In May 2010 I posted a paper on "Open Secure Wireless" - a method by which wireless hotspots can be both open and secure simultaneously. A few months later Tom Cross and Takehiro Takahashi with IBM X-Force posted an article introducing similar method they called "Secure Open Wireless Access". Although we developed these approaches independently, both proposals utilize EAP-TLS without client authentication and other similar features. Since discovering that we were working on similar projects, we have been working together to try to get acceptance and deployment of secure and open hotspots.
Although both methods are RFC compliant and have been shown to work in lab testing, they still require modifications to the behavior of wireless authentication servers and supplicants. One of the biggest sticking points for most people is validation of the server certificate to prevent man in the middle attacks. Although this is an existing challenge with EAP-TLS and PEAP networks, the use of TLS in public hotspot networks exasperates the concern.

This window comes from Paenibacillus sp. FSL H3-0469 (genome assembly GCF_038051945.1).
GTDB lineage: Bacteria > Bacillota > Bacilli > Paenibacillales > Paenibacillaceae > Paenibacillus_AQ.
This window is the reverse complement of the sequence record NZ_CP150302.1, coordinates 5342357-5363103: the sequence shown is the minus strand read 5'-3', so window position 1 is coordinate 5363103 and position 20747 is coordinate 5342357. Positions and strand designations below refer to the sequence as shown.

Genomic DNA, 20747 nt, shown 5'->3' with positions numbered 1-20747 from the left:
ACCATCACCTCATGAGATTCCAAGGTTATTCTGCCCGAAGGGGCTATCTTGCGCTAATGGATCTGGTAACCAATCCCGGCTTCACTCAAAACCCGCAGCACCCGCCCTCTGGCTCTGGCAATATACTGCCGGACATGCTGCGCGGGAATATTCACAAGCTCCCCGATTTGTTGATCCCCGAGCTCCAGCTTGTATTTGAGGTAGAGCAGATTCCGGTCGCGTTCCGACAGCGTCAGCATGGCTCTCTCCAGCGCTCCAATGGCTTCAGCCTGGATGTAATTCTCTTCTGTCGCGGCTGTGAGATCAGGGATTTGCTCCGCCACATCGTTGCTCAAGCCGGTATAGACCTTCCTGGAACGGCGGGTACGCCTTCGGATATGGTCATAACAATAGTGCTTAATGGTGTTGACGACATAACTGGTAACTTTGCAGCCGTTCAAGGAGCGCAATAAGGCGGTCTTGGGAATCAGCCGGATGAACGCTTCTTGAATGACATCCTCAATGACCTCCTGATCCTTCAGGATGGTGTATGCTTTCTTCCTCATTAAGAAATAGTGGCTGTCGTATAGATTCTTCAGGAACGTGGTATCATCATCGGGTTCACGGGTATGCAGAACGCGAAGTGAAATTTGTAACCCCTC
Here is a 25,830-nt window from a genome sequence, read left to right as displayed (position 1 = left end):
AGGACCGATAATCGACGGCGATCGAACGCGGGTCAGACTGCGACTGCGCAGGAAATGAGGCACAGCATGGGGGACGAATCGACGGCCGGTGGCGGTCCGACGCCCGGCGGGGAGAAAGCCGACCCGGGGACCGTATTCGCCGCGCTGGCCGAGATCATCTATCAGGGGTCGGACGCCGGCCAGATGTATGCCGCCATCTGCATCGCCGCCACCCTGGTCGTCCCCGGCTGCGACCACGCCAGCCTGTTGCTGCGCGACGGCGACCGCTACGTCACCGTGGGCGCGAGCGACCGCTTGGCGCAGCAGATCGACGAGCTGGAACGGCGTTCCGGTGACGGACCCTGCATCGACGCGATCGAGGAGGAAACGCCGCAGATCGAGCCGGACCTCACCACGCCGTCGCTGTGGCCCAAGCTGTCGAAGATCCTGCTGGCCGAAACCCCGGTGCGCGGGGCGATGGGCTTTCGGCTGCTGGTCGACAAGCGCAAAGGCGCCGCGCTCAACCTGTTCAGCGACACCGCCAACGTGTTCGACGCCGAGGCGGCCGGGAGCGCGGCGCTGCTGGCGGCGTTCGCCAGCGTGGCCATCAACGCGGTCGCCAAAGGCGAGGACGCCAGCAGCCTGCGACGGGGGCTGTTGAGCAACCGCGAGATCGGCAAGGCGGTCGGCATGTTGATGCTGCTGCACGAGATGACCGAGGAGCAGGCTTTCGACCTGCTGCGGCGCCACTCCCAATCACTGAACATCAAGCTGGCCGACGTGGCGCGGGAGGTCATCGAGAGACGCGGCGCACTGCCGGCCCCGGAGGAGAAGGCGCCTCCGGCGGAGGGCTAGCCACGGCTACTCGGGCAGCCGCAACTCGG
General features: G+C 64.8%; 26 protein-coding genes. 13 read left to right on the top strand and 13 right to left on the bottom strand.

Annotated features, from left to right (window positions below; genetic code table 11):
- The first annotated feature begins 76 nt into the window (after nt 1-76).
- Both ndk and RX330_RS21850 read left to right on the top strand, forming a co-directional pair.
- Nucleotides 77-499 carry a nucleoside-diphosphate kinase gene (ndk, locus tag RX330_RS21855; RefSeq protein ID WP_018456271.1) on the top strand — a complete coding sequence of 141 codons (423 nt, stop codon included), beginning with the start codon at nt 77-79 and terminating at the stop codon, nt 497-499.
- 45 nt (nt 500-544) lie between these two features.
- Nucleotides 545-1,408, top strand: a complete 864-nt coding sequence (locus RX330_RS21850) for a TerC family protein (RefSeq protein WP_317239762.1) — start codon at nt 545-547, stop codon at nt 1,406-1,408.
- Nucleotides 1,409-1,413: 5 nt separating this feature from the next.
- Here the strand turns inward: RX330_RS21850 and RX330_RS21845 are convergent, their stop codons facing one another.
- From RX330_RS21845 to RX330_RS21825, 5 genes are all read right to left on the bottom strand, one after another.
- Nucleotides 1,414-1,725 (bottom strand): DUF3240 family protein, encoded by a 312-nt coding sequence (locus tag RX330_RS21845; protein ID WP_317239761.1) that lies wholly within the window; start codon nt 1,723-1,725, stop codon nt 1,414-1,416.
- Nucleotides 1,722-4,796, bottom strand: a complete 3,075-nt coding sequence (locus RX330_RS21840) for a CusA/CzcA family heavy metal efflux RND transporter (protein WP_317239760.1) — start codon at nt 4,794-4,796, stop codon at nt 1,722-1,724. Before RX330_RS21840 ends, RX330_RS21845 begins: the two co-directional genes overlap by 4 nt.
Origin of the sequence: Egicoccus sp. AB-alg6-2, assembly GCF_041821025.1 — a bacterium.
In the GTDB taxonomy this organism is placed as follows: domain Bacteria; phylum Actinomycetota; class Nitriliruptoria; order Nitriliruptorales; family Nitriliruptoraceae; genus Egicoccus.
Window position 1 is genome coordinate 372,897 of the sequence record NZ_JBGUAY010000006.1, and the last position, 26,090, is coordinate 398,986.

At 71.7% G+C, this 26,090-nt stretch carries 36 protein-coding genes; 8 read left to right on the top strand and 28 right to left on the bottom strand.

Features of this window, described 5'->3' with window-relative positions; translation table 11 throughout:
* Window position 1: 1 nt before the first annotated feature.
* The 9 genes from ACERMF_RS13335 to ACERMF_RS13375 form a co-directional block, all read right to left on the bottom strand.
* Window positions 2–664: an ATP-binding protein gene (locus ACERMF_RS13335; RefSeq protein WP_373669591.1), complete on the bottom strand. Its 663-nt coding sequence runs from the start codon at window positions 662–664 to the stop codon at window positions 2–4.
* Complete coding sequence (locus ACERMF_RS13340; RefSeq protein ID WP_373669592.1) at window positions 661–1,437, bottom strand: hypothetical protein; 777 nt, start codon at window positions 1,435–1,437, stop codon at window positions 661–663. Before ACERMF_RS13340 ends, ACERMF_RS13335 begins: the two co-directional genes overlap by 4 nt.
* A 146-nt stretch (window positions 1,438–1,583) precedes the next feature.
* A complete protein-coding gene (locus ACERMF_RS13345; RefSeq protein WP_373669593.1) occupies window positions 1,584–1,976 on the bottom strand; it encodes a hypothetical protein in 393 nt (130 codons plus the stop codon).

In my paper I suggested under “Future Work” that the SSID could be compared to the CN or SAN of the x.509 certificate, similar to how web browsers compare host name to CN and/or SAN. Unfortunately the SSID is limited to 32 octets, which may not be long enough for all domain names. IBM X-Force in their paper proposed an additional information element they called the XSSID (eXtended SSID) to support full length and international domain names.
Since then, IEEE released an update to the 802.11 standard called IEEE 802.11u-2011 in February 2011. Under the IEEE Get program, the 802.11u amendment became publically available six months later. It is published at the IEEE Get program page for 802.11.